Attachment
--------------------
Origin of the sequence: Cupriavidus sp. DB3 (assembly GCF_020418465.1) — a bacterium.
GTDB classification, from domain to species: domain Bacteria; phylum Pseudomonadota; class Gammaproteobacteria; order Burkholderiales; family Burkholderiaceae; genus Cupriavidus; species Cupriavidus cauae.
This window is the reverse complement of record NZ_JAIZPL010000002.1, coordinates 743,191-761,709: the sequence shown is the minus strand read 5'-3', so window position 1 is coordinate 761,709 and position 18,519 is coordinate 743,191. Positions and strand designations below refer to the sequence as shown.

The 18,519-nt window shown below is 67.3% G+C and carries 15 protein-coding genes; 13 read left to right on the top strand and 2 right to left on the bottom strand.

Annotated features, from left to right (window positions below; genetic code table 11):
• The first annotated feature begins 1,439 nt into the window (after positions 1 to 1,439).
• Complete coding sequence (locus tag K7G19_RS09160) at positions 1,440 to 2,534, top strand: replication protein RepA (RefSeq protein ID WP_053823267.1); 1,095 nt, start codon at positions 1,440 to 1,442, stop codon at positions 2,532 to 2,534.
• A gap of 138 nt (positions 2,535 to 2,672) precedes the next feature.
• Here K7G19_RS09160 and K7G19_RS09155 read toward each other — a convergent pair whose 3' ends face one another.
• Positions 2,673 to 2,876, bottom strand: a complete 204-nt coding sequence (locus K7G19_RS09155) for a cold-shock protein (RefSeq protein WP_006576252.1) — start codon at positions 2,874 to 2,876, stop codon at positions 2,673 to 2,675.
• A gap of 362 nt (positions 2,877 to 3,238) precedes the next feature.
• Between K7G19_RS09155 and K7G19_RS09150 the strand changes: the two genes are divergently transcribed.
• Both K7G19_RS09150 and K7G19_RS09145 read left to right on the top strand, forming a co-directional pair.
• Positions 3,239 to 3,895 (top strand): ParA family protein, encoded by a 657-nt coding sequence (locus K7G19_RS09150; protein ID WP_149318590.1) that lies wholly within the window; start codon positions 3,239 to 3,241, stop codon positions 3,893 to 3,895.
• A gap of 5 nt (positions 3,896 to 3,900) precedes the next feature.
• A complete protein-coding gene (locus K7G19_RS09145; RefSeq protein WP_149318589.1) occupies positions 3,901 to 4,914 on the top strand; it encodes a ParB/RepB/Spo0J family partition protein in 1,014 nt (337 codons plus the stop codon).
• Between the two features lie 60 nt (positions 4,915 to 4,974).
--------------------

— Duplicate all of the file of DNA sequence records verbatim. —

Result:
Origin of the sequence: Cupriavidus sp. DB3 (assembly GCF_020418465.1) — a bacterium.
GTDB classification, from domain to species: domain Bacteria; phylum Pseudomonadota; class Gammaproteobacteria; order Burkholderiales; family Burkholderiaceae; genus Cupriavidus; species Cupriavidus cauae.
This window is the reverse complement of record NZ_JAIZPL010000002.1, coordinates 743,191-761,709: the sequence shown is the minus strand read 5'-3', so window position 1 is coordinate 761,709 and position 18,519 is coordinate 743,191. Positions and strand designations below refer to the sequence as shown.

The 18,519-nt window shown below is 67.3% G+C and carries 15 protein-coding genes; 13 read left to right on the top strand and 2 right to left on the bottom strand.

Annotated features, from left to right (window positions below; genetic code table 11):
• The first annotated feature begins 1,439 nt into the window (after positions 1 to 1,439).
• Complete coding sequence (locus tag K7G19_RS09160) at positions 1,440 to 2,534, top strand: replication protein RepA (RefSeq protein ID WP_053823267.1); 1,095 nt, start codon at positions 1,440 to 1,442, stop codon at positions 2,532 to 2,534.
• A gap of 138 nt (positions 2,535 to 2,672) precedes the next feature.
• Here K7G19_RS09160 and K7G19_RS09155 read toward each other — a convergent pair whose 3' ends face one another.
• Positions 2,673 to 2,876, bottom strand: a complete 204-nt coding sequence (locus K7G19_RS09155) for a cold-shock protein (RefSeq protein WP_006576252.1) — start codon at positions 2,874 to 2,876, stop codon at positions 2,673 to 2,675.
• A gap of 362 nt (positions 2,877 to 3,238) precedes the next feature.
• Between K7G19_RS09155 and K7G19_RS09150 the strand changes: the two genes are divergently transcribed.
• Both K7G19_RS09150 and K7G19_RS09145 read left to right on the top strand, forming a co-directional pair.
• Positions 3,239 to 3,895 (top strand): ParA family protein, encoded by a 657-nt coding sequence (locus K7G19_RS09150; protein ID WP_149318590.1) that lies wholly within the window; start codon positions 3,239 to 3,241, stop codon positions 3,893 to 3,895.
• A gap of 5 nt (positions 3,896 to 3,900) precedes the next feature.
• A complete protein-coding gene (locus K7G19_RS09145; RefSeq protein WP_149318589.1) occupies positions 3,901 to 4,914 on the top strand; it encodes a ParB/RepB/Spo0J family partition protein in 1,014 nt (337 codons plus the stop codon).
• Between the two features lie 60 nt (positions 4,915 to 4,974).